Gunung Kawi Temple Complex: Your Ultimate Guide To Bali’s Valley Of the Kings

Gunung Kawi is one of Bali’s most interesting temple sites and our guide will explain all you need to know about this fantastic place in Bali’s Valley of the Kings.

Where Is Gunung Kawi Temple?

GUNUNG KAWI TEMPLE FINNS BALI MAP

Gunung Kawi is just outside of Ubud in Central Bali.

The address is: Banjar Penaka, Tampaksiring, Gianyar Regency, Bali 80552, Indonesia

How To Get To Gunung Kawi Temple?

Anonymous driver at steering wheel and riding car in summer

Given that this site sits on a lush river valley running through lush paddy terraces of rice, you might prefer to visit it during the rainy season when the rice terraces and rice paddies are at their greenest and most vibrant.

However, it still remains an attractive site all year round.

As with most of the interesting sites in Bali, the earlier in the day you get there, the better. As you are more likely to beat the crowds.

There is no particular advantage to reaching this temple among the rice fields at sunset as the valley hides it from the best of the golden hour light.

What Are The Opening Hours At Gunung Kawi Temple?

The Gunung Kawi temple is open from 8 a.m. to 6 p.m. each day except for the festival of Nyepi and the hours are subject to occasional change based on local uses of the temple.

Is There An Entrance Fee For Gunung Kawi?

There is an entrance fee for Gunung Kawi and it’s a very reasonable 50,000 IDR for adults and 25,000 IDR for children.

This price includes the rental of a sarong cloth to keep you dressed appropriately during your visit.

There is a parking lot and your entry fee includes the use of this facility.

About Gunung Kawi Temple Complex

Gunung Kawi Temple

This site, unlike most other Balinese temple courtyard sites, is a split worship site between Buddhist and Hindu faiths.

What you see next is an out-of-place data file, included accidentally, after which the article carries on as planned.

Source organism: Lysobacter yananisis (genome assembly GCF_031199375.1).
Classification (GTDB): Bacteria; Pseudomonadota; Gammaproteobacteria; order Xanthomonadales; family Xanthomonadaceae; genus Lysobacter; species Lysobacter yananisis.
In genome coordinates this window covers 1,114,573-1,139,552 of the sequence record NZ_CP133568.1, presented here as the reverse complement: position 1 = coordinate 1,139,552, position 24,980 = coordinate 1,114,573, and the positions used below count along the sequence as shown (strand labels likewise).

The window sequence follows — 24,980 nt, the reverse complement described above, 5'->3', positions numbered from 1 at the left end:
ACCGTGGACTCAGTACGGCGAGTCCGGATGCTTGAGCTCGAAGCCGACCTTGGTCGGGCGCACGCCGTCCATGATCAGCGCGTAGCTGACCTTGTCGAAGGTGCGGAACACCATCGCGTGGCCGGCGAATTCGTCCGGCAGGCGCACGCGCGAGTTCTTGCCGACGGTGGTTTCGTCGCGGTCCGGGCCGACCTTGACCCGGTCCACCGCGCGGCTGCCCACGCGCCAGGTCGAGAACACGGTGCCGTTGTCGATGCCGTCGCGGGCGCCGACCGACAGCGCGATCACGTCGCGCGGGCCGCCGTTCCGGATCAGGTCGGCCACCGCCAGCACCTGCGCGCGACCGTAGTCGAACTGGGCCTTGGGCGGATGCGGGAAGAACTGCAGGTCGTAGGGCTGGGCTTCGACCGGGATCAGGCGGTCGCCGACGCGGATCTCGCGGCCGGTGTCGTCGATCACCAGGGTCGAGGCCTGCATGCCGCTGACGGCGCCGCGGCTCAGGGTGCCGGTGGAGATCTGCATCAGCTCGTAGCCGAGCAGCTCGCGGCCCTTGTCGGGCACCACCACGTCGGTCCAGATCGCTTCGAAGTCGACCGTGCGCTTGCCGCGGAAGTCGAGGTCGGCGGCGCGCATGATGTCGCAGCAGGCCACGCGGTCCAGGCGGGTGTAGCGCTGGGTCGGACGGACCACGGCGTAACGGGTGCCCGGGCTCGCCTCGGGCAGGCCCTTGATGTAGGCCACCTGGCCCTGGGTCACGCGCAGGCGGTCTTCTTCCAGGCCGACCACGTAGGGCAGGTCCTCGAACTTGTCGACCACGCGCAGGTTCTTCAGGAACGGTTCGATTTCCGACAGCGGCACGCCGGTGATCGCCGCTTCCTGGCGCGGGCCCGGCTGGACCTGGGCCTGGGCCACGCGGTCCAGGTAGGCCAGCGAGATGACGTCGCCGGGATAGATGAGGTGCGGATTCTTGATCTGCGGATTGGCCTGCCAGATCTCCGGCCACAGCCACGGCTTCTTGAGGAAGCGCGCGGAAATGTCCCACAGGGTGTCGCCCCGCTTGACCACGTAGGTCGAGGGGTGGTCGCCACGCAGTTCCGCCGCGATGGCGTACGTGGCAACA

This is not particularly unusual in Southeast Asia and the two religions have co-existed throughout much of the region with one or the other eventually assuming the primary position, but never erasing any traces of the other.

Thus, you can find small stone caves near the tombs where Buddhist monks would have come to pray. These meditation sites complement the overall nature of the various shrines on the site.

The courtyard, which lies across the river, however, is laid out in the same way as any other temple courtyard in Bali and contains the temple’s main grand pavilion as well as a bunch of additional shrines.

Keep an eye out for the piodalan festival here which takes place on the third full moon of the Balinese Calendar (Purnama Katiga) when the temple is beautifully decorated by the locals.

Candi

The word “pura” is a common one and it refers simply to a “temple” and in the case of most Balinese temples, “pura” is the only word you really need to know.

However, at the Gunung Kawi Temple, there are ten “candi” present and each candi is meant to provide a home for the soul of an ancient king.

These candi are very similar to other candi found on the island of Java and they’re quite different to the ones normally found here in Bali.

Officially, the word “candi” refers to “an ancient stone building used for worship or for storing the ashes of cremated Hindu or Buddhist kings and priests”

In Bali, the word candi usually refers to a stone/brick-built structure that contains a shrine (with a single cell), a portico, an entrance and a stairway, with a roof in a pyramid design.